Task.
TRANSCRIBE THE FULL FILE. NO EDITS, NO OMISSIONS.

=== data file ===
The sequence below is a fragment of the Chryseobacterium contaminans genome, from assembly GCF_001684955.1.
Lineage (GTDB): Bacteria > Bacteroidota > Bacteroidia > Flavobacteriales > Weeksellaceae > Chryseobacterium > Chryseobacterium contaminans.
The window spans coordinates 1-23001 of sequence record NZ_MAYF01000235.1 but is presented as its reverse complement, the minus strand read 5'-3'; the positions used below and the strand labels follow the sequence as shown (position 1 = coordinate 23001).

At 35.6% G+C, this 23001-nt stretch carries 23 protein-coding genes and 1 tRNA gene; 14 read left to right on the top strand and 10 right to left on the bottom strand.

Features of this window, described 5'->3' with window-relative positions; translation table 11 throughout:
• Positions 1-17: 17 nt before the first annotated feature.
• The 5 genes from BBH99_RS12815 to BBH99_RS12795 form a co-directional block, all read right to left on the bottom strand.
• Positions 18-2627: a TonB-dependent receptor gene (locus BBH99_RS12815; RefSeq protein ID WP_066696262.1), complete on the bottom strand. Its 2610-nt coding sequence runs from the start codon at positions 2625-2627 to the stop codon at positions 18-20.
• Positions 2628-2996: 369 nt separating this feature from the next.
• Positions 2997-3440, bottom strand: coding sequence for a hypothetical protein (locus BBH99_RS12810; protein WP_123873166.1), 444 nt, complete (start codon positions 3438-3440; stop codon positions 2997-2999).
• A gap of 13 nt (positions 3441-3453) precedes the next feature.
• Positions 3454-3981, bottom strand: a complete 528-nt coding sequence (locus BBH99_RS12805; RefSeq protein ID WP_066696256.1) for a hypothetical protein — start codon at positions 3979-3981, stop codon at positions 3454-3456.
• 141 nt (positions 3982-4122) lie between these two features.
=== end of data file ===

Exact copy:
The sequence below is a fragment of the Chryseobacterium contaminans genome, from assembly GCF_001684955.1.
Lineage (GTDB): Bacteria > Bacteroidota > Bacteroidia > Flavobacteriales > Weeksellaceae > Chryseobacterium > Chryseobacterium contaminans.
The window spans coordinates 1-23001 of sequence record NZ_MAYF01000235.1 but is presented as its reverse complement, the minus strand read 5'-3'; the positions used below and the strand labels follow the sequence as shown (position 1 = coordinate 23001).

At 35.6% G+C, this 23001-nt stretch carries 23 protein-coding genes and 1 tRNA gene; 14 read left to right on the top strand and 10 right to left on the bottom strand.

Features of this window, described 5'->3' with window-relative positions; translation table 11 throughout:
• Positions 1-17: 17 nt before the first annotated feature.
• The 5 genes from BBH99_RS12815 to BBH99_RS12795 form a co-directional block, all read right to left on the bottom strand.
• Positions 18-2627: a TonB-dependent receptor gene (locus BBH99_RS12815; RefSeq protein ID WP_066696262.1), complete on the bottom strand. Its 2610-nt coding sequence runs from the start codon at positions 2625-2627 to the stop codon at positions 18-20.
• Positions 2628-2996: 369 nt separating this feature from the next.
• Positions 2997-3440, bottom strand: coding sequence for a hypothetical protein (locus BBH99_RS12810; protein WP_123873166.1), 444 nt, complete (start codon positions 3438-3440; stop codon positions 2997-2999).
• A gap of 13 nt (positions 3441-3453) precedes the next feature.
• Positions 3454-3981, bottom strand: a complete 528-nt coding sequence (locus BBH99_RS12805; RefSeq protein ID WP_066696256.1) for a hypothetical protein — start codon at positions 3979-3981, stop codon at positions 3454-3456.
• 141 nt (positions 3982-4122) lie between these two features.